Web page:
One of the prevailing myths in manufacturing today is that “there are no good people.” The reality is that there are good people, but you have to invest in them to make them top notch.
Hydromat, the Swiss-American rotary transfer machine company in St. Louis, is making that investment today in young people coming out of nearby community colleges with a four-year in-house training program. The apprenticeship approach still works well in Europe, but it is rare to find companies in the U.S. with the long-term view to commit to a $50,000 training program in exchange for a two-year work commitment from the candidate.
Hydromat skims the elite from the 350 local kids who apply. Kelley Dumey, the company’s HR specialist, searches for technical aptitude, but it also looks for the unusual ones with drive to go with their skills. She is looking for long-term Hydromat employees who can make a difference in the company, not just fill a slot.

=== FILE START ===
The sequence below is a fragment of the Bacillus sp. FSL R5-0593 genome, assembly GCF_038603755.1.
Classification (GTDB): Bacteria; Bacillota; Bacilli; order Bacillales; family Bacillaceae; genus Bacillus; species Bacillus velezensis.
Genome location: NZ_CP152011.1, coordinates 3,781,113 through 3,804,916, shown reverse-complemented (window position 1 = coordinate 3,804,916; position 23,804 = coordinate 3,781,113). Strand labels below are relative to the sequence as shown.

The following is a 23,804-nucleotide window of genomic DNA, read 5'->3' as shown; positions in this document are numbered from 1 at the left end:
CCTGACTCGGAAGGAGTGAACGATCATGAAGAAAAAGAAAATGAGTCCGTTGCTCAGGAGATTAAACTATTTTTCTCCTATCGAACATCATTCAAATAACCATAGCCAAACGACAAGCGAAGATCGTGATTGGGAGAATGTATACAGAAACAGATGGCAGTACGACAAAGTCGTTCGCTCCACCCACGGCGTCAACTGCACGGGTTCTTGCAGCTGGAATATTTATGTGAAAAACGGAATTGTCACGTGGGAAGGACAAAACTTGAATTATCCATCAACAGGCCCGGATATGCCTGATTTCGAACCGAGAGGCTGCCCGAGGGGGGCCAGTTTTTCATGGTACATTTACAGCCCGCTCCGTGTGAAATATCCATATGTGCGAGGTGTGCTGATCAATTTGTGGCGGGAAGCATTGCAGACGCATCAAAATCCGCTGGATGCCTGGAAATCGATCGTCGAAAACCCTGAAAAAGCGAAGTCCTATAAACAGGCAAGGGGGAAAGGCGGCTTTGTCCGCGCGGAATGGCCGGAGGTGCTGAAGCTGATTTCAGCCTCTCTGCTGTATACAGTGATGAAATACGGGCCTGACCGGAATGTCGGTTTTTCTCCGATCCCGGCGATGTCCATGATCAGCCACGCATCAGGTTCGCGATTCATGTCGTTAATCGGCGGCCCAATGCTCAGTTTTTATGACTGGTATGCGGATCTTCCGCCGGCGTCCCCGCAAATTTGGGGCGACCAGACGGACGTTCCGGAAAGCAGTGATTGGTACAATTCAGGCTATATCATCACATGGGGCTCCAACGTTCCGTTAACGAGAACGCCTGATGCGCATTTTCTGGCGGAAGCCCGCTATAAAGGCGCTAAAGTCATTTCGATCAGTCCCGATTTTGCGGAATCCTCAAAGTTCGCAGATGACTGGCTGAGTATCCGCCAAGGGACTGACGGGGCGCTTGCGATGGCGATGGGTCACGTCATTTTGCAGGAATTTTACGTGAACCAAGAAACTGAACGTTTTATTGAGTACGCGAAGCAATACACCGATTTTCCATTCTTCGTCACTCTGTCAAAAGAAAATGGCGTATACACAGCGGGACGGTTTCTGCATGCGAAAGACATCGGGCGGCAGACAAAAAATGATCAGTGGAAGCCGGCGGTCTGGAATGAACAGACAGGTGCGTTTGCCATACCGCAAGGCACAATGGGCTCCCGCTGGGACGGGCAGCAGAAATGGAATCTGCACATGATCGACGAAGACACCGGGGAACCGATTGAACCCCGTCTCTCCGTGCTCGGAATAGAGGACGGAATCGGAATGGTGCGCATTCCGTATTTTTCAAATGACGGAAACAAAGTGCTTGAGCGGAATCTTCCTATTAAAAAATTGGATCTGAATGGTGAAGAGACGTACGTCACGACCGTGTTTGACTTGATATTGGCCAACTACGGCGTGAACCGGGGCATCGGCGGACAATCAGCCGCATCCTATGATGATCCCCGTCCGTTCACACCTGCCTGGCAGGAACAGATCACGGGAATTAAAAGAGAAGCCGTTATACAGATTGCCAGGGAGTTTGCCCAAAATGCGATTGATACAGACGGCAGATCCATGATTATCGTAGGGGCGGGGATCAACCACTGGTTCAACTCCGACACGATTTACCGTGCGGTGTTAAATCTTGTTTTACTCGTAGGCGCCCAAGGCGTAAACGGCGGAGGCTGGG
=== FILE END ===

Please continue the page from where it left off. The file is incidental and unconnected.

Students start out in the machine shop using manual and CNC equipment and then move on to the grind shop for three months. Then they move to assembly and electrical. Rebuilding is the next stop, which enables the trainees to tear a machine down and physically see the wear points of a rotary transfer. Accompanying technicians on service calls also acquaints them with real-world issues Hydromat clients face each day in the high production high precision world.
To graduate students need to put in 144 industry related training hours per year. The Hydromat apprenticeships are highly sought after. Less than 1% of applicants are picked and not all make it through. But Hydromat is a demanding work setting with extremely high standards. If a young person makes it through the Hydromat apprenticeship they have instant credibility. For them, it’s the stuff that builds a career. For Hydromat, it’s all about building a business and a culture that thrives.
Question: Should the federal government help fund large-scale apprenticeships?
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